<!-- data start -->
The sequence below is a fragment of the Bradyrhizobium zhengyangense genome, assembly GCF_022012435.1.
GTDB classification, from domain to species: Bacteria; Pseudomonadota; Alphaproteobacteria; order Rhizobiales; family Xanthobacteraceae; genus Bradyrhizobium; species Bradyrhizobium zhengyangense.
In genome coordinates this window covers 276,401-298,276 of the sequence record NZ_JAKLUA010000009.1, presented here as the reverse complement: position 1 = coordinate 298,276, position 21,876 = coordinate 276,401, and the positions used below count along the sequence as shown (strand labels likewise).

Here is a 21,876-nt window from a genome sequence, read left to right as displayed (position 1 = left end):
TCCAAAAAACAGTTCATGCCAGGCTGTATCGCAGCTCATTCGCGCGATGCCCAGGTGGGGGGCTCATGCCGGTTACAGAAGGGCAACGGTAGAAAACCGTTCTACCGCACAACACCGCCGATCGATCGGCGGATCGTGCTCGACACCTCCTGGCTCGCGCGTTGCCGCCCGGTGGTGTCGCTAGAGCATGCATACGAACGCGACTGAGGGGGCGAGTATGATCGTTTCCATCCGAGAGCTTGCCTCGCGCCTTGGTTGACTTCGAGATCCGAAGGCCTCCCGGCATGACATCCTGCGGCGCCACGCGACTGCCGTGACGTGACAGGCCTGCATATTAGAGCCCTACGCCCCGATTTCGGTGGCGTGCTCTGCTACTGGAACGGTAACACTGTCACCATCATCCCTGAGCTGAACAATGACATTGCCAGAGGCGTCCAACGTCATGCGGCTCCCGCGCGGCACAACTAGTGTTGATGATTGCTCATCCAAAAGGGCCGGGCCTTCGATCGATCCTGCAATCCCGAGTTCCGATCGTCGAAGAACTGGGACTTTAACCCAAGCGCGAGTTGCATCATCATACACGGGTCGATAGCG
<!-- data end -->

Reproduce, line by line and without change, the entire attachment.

The sequence below is a fragment of the Bradyrhizobium zhengyangense genome, assembly GCF_022012435.1.
GTDB classification, from domain to species: Bacteria; Pseudomonadota; Alphaproteobacteria; order Rhizobiales; family Xanthobacteraceae; genus Bradyrhizobium; species Bradyrhizobium zhengyangense.
In genome coordinates this window covers 276,401-298,276 of the sequence record NZ_JAKLUA010000009.1, presented here as the reverse complement: position 1 = coordinate 298,276, position 21,876 = coordinate 276,401, and the positions used below count along the sequence as shown (strand labels likewise).

Here is a 21,876-nt window from a genome sequence, read left to right as displayed (position 1 = left end):
TCCAAAAAACAGTTCATGCCAGGCTGTATCGCAGCTCATTCGCGCGATGCCCAGGTGGGGGGCTCATGCCGGTTACAGAAGGGCAACGGTAGAAAACCGTTCTACCGCACAACACCGCCGATCGATCGGCGGATCGTGCTCGACACCTCCTGGCTCGCGCGTTGCCGCCCGGTGGTGTCGCTAGAGCATGCATACGAACGCGACTGAGGGGGCGAGTATGATCGTTTCCATCCGAGAGCTTGCCTCGCGCCTTGGTTGACTTCGAGATCCGAAGGCCTCCCGGCATGACATCCTGCGGCGCCACGCGACTGCCGTGACGTGACAGGCCTGCATATTAGAGCCCTACGCCCCGATTTCGGTGGCGTGCTCTGCTACTGGAACGGTAACACTGTCACCATCATCCCTGAGCTGAACAATGACATTGCCAGAGGCGTCCAACGTCATGCGGCTCCCGCGCGGCACAACTAGTGTTGATGATTGCTCATCCAAAAGGGCCGGGCCTTCGATCGATCCTGCAATCCCGAGTTCCGATCGTCGAAGAACTGGGACTTTAACCCAAGCGCGAGTTGCATCATCATACACGGGTCGATAGCG